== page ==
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compost tea


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  #1  
Old 08-05-2009, 10:22 AM
Pete Pete is offline
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Default compost tea

Going organic, making compost tea for solution, from yard waste, plantain leaves, kitchen scraps, growing peppers, herbs, cukes.... tight budget, should this work?

ebb/flo, can plants be spaced tighter than seed pack recommendations

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Old 08-05-2009, 06:26 PM
GpsFrontier GpsFrontier is offline
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Originally Posted by Pete View Post
Going organic, making compost tea for solution, from yard waste, plantain leaves, kitchen scraps, growing peppers, herbs, cukes.... tight budget, should this work?

ebb/flo, can plants be spaced tighter than seed pack recommendations
Growing plants in compost in a hydroponic system is not recommended. Compost is great for plants planted in the ground and in pots but not for hydroponics. "Hydroponics" simply means growing without soil. Compost is a nutrient rich soil. You will wind up with nutrient problems, not to mention that the compost partials are so small they will wash away into your nutrient solution and clog your pump.

Plants in any type of hydroponic system can be placed close together especially while young/small, but you need to keep in mind the size of the full grown plant and allow the plant the space to grow. Hydroponic plants generally grow faster and sometimes larger than plants in soil when given the right conditions.
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Old 08-06-2009, 04:16 AM
Luches Luches is offline
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Naaaahhh... what Pete is talking about, is TEA from compost. Actually a liquid extract from compost or fermented plant residues, It can be improved and purified by mechanical recirculation and aeration as well.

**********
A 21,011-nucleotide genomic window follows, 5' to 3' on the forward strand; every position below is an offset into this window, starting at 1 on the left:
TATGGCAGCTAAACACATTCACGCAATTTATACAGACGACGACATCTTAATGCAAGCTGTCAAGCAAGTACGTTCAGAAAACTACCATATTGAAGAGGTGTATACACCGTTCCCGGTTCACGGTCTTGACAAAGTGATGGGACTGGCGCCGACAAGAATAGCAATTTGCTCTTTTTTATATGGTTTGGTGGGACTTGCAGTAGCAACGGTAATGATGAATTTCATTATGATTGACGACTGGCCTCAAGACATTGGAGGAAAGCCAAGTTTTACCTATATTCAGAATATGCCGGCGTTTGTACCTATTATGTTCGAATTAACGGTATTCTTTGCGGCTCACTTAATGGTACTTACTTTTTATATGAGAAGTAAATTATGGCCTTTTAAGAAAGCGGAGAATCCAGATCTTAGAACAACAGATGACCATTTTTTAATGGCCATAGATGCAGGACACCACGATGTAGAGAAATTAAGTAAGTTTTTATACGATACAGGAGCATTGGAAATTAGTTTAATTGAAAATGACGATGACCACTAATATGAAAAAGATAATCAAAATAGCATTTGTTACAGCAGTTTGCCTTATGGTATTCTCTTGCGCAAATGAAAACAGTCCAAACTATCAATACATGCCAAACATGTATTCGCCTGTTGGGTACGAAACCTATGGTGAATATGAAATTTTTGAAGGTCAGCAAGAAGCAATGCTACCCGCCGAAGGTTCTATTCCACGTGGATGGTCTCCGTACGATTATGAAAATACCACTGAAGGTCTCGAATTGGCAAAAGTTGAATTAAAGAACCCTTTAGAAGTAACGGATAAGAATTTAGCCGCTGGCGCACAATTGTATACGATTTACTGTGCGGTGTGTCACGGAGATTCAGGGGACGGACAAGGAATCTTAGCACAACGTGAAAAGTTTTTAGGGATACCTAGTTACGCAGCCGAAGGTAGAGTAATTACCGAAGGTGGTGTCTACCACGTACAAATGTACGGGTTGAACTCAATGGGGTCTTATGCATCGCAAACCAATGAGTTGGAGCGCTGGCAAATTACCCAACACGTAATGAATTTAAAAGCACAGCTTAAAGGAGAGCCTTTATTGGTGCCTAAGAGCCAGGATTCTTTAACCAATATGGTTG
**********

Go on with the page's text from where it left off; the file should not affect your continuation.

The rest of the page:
Well, I have been interested in it too but it is a rather inexact science, compared to what I use to do. It's hard to tell the general and NPK composition and hence how to use and dose it. Also, due to some "polluants" and unsolved components, it's difficult to measure in concentration (EC or PPM).

Another disadvantage is that most Nitrogen content is not directly available and needs to decompose first (unless it's highly fermented) - and this is only possible if you use a setup with lots of media (coconut choir for example) that allows bacterial activity. You may use it in specially designed setups that work like the ones in Aquaponics (processed excrements from fish tanks provide the nutrients). You can always try it on a experimental base with salads and other leafy low feeders.

Still, if you do not know the basics of its use and handling - you're looking for green trouble only!

PS: Pete, how's the monsoon doing in Belize? Guess we've got a El Niņo this year...

Last edited by Luches; 08-06-2009 at 04:20 AM.
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Old 08-06-2009, 05:39 AM
GpsFrontier GpsFrontier is offline
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I hadn't heard of that process before, makeing liquid nutrients from compost. It is an interesting concept although without the right lab equipment I would think it would be just about imposable to tell if it was a complete nutrient solution. That is, knowing if it has all the required elements and/or in the proper proportions. Because of all the variables I would think it would be be just about imposable to duplicate time and time again also, even with the right lab equipment. Though if you were able to isolate each element and tell their exact concentrations it would be reasonable to add the missing or lacking elements and dilute the over concentrated ones. But I cant really see it as being cost effective.